Follow and contact FCDO travel on Twitter, Facebook and Instagram. You can also sign up to get email notifications when this advice is updated.

This information is for people travelling on a full ‘British citizen’ passport from the UK. It is based on the UK government’s understanding of the current rules for the most common types of travel.

The authorities in Benin set and enforce entry rules. If you’re not sure how these requirements apply to you, contact the Beninese Embassy in France (in French).

COVID-19 rules

There are no COVID-19 testing or vaccination requirements for travellers entering Benin.

Passport validity requirements

Your passport must be valid for the duration of your stay.

Check with your travel provider that your passport and other travel documents meet requirements. Renew your passport if you need to.

You will be denied entry if you do not have a valid travel document or try to use a passport that has been reported lost or stolen.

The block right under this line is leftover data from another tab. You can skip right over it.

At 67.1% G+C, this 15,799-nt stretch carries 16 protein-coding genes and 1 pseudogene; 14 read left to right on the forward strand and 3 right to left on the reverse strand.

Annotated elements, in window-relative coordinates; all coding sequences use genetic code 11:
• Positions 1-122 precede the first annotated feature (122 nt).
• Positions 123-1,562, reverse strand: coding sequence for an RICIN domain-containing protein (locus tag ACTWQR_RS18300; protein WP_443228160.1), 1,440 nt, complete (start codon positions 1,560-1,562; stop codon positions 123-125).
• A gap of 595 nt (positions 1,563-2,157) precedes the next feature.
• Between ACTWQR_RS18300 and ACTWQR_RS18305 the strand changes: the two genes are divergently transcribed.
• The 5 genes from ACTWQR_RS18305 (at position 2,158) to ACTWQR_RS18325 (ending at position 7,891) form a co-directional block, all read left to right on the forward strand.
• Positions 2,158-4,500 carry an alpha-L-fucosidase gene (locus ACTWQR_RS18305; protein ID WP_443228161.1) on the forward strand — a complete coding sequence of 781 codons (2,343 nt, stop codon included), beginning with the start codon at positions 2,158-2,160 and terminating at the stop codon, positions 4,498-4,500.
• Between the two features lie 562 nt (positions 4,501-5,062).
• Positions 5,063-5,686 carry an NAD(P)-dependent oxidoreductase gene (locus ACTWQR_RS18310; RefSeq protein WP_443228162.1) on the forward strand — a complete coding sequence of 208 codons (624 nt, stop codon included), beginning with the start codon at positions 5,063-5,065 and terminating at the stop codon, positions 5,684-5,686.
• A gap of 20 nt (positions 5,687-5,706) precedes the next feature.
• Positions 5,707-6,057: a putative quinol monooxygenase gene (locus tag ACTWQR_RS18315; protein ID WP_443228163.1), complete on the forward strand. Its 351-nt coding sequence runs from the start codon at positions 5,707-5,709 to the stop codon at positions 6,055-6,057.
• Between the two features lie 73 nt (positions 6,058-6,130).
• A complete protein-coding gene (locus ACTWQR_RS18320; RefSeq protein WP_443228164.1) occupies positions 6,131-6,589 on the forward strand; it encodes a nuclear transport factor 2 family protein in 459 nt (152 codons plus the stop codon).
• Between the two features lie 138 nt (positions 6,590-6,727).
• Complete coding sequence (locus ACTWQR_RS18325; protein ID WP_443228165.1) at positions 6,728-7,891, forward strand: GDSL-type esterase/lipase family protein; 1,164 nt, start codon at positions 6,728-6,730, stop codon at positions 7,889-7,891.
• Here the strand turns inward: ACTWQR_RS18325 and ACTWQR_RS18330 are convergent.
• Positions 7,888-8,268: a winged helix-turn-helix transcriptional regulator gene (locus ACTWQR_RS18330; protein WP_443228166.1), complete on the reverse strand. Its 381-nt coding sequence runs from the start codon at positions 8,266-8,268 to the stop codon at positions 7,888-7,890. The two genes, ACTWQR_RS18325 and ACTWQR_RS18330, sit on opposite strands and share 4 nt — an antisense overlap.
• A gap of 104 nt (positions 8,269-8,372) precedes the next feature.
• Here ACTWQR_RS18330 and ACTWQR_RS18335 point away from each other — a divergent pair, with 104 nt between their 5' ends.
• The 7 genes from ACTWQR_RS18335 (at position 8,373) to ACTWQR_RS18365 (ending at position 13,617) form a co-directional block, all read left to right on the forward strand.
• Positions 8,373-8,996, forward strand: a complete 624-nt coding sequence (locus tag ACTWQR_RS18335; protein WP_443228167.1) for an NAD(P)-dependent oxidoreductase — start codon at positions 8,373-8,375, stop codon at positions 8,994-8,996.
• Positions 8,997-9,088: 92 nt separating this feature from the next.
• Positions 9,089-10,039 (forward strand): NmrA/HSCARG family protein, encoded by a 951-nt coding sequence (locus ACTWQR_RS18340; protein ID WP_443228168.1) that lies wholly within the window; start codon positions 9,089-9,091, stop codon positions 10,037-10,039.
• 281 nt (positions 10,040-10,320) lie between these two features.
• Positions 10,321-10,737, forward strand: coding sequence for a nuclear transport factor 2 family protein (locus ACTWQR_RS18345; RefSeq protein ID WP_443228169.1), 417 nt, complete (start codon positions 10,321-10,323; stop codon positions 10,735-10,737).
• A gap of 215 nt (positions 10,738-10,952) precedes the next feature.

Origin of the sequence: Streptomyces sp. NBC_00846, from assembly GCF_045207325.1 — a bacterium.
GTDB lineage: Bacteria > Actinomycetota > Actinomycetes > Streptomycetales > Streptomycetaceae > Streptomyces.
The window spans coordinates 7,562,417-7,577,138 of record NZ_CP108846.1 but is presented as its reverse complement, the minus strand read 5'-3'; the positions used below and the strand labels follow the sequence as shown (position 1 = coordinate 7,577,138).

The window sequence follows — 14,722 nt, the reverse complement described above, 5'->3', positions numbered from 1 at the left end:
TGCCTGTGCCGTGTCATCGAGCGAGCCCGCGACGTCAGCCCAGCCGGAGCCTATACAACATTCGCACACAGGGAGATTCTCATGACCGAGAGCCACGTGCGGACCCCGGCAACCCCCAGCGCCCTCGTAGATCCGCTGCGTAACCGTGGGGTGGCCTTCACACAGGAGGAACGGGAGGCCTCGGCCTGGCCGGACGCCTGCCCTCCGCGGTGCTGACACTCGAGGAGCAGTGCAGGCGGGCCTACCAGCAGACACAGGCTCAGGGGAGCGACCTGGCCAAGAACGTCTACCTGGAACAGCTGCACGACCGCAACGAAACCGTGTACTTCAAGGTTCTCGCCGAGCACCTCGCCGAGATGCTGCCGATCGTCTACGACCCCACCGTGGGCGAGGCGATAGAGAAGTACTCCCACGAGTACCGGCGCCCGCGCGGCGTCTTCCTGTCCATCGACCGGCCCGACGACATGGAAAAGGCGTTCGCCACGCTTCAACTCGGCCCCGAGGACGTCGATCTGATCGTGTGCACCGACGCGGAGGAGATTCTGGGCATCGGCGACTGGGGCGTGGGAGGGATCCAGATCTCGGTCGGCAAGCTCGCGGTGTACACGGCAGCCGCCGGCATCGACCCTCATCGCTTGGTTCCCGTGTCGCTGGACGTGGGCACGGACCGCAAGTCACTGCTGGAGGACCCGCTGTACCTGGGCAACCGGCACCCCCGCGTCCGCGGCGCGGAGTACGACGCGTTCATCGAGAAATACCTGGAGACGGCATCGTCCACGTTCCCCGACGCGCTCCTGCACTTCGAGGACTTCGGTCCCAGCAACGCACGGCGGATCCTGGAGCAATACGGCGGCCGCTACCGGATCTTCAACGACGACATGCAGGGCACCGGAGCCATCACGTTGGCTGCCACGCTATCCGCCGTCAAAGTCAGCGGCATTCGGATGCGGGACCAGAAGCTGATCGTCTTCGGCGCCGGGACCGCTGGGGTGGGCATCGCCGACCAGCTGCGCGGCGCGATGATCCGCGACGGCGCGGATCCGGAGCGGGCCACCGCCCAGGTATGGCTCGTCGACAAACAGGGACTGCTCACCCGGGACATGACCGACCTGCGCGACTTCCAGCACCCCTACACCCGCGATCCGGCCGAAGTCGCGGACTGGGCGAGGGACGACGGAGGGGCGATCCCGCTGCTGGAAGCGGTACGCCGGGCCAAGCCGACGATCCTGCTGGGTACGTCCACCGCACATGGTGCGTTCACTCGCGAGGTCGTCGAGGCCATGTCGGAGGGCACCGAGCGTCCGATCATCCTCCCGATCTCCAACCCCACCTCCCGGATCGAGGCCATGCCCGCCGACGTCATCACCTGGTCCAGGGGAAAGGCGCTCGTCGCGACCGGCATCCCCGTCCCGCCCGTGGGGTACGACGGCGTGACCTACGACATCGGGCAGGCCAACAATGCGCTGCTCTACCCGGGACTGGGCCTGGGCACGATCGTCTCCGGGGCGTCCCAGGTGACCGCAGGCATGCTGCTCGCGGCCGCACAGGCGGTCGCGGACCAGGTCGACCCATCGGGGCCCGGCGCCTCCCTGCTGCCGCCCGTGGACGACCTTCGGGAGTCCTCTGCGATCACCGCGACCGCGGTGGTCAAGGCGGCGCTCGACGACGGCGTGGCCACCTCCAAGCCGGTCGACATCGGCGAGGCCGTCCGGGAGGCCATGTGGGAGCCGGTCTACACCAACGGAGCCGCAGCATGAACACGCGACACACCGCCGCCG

Visa requirements

You must have a visa to enter or travel through Benin.

For further information on entry requirements, contact the Beninese Embassy in France (in French).

Applying for a visa

Apply for a Benin visa online at least 7 days before your arrival date. You will get your visa when you arrive at Cotonou airport.

Visas for Nigeria, Ghana and Togo

You cannot get entry visas for Nigeria, Ghana or Togo in Benin. For onward travel you must apply for visas before travelling to Benin.

Vaccine requirements

To enter Benin, you must have a certificate to prove you’ve had a yellow fever vaccination.

For more details about health entry requirements and recommended vaccinations, see TravelHealthPro’s Benin guide.

Customs rules

There are strict rules about goods you can take into or out of Benin (in French). You must declare anything that may be prohibited or subject to tax or duty.